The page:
Drago sees Superman approaching and is prepared for him. Through his super-telescope, he has seen Superman's activities on earth and considered the possibility that he might come to this planet. Drago tells an overseer "I know many vital facts about Superman and therefore made plans to stop him should he arrive. Now watch what happens when I press this button..." Drago then throws a switch. In orbit around the planet is a space station that always stays directly between the planet and the yellow sun. When Drago throws the switch, two mechanical arms emerge from the station holding a giant blue filter, which effectively changes the rays of the sun from yellow to green when they reach the planet. Immediately, Superman totally loses all of his powers. He tests that by trying to move a boulder, which doesn't budge. His first thought is "How can I help these people now?" But after more consideration, he remembers his non-super-powered friends in the Justice League. Lack of powers doesn't stop them from fighting evil, and so if they can do it, so can he. His decision made, he then begins the task of familiarizing himself with the terrain of this alien planet.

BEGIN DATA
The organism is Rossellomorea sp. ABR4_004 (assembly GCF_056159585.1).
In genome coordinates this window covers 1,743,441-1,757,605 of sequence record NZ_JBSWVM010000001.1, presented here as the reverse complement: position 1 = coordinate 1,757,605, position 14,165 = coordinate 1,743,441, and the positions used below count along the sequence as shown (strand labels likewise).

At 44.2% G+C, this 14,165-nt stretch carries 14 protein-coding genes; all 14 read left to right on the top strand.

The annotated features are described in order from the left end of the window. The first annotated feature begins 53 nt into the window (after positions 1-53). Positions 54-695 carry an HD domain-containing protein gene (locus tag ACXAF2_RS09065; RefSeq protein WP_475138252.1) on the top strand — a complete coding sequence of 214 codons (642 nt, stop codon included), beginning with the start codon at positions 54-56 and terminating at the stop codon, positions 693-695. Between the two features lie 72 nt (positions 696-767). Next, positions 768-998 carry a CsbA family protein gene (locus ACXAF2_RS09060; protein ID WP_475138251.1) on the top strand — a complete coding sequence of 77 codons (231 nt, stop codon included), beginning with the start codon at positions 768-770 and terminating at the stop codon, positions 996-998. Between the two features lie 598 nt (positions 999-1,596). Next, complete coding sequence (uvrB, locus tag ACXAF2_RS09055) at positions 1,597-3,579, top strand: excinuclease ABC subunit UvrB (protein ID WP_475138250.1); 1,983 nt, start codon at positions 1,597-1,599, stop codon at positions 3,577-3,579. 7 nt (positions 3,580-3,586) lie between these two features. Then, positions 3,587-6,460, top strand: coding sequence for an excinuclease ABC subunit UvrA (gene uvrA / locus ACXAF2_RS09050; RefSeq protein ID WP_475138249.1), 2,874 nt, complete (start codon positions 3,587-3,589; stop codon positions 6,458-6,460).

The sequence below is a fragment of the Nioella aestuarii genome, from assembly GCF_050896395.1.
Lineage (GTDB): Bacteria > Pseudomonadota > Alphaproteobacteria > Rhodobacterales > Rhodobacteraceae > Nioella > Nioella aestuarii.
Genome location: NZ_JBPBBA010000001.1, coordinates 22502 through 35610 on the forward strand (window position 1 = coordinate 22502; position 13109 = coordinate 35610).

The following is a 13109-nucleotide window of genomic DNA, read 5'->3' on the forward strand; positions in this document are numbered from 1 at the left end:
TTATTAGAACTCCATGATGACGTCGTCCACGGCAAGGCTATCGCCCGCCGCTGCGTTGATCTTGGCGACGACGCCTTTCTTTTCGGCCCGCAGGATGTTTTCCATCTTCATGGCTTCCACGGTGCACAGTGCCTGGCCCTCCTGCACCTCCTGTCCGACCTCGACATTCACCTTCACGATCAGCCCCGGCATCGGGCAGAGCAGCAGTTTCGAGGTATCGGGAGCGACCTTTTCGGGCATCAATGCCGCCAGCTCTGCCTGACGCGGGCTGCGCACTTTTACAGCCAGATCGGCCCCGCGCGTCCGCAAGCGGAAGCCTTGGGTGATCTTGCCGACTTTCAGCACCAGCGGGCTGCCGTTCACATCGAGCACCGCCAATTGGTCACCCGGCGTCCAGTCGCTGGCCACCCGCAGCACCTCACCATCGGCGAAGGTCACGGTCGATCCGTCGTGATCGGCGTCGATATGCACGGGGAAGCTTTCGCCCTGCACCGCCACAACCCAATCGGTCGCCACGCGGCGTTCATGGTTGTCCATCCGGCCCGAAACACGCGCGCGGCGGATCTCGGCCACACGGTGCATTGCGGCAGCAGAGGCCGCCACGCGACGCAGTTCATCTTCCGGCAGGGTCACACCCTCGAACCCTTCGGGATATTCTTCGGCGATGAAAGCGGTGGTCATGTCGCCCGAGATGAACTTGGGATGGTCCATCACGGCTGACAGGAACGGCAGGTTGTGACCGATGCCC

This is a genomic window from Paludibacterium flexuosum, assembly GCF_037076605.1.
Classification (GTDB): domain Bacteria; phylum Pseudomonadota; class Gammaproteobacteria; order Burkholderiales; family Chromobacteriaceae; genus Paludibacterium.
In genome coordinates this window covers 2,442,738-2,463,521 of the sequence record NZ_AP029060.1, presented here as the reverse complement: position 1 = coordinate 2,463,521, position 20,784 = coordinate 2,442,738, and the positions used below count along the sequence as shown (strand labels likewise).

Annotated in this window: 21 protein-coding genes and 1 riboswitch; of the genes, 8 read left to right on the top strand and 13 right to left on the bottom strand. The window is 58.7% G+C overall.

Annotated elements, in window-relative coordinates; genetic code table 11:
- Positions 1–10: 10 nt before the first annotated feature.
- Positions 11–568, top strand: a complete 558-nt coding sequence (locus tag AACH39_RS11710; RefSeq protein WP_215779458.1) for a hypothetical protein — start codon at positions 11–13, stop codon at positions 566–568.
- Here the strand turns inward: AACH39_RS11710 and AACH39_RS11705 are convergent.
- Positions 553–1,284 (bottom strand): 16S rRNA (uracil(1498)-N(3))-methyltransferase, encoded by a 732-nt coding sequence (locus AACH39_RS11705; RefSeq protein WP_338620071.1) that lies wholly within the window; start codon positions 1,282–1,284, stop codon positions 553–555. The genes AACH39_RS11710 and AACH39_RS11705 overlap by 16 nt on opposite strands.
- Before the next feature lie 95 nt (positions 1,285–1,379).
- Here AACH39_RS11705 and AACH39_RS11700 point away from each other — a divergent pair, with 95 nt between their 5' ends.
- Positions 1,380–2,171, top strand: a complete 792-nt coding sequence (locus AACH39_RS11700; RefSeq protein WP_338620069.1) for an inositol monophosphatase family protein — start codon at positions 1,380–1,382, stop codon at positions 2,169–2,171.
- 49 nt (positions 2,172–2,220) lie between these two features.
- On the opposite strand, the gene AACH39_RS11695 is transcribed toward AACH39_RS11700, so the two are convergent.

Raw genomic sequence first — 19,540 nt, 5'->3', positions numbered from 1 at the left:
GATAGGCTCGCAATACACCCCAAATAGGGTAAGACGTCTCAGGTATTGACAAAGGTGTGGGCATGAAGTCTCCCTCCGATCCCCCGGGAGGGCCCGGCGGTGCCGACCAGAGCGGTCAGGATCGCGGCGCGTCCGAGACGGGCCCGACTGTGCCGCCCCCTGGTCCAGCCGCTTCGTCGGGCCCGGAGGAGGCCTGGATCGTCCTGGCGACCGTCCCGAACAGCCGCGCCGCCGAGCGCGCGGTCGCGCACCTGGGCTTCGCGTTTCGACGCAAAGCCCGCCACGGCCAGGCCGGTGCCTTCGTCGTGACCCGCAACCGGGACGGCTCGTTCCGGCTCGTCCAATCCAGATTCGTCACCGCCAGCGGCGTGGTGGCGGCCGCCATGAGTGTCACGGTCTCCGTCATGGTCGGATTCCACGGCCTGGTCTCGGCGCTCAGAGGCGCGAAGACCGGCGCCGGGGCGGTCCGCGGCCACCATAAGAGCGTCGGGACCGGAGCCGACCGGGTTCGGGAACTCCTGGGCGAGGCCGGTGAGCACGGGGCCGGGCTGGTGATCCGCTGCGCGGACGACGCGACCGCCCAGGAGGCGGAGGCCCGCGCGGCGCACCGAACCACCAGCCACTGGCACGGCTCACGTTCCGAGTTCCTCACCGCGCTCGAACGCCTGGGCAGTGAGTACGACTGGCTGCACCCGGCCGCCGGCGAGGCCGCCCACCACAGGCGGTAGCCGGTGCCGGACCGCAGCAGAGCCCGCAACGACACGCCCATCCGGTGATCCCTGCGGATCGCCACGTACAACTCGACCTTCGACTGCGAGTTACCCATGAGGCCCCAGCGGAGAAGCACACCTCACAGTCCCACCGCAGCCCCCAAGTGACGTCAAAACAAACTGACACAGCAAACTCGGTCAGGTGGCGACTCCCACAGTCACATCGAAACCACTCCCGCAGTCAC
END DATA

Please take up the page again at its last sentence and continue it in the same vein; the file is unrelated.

Eventually, Superman comes across a group of slave workers, being directed by two of Drago's men riding flying machines that resemble large flying insects. He figures out that each overseer is wearing an electronic helmet. The helmet directs the image of what the overseer sees directly to the eyes of the insect craft, activating the craft's "brain", and in turn directing its movements. He manages to take control of one craft, and is able to fly close enough to reach over to the other overseer to give him a punch that knocks him out. Using one of the flying insect machines, Superman takes a long rope and guides all the blind slaves out of the digging area and to their freedom. He decides to hide them in a cave and realizes he needs to feed them. The people, still unaware that he has no powers, tell him their main source of food is seaweed, raised on underwater farms. But that's no problem for him they think, he can just swim down underwater, grab some seaweed, and bring it back. Superman finds some transparent plant pods suitable for use as a diving helmet. So he puts one on and dives into the water, finds one of the farms, fights off a big ugly fish with tentacles, and ultimately gets the food to the people back at the cave. Then he decides what his next job is - getting into Drago's citadel and releasing the antidote bomb. Superman also realizes that Drago's men will be looking for him.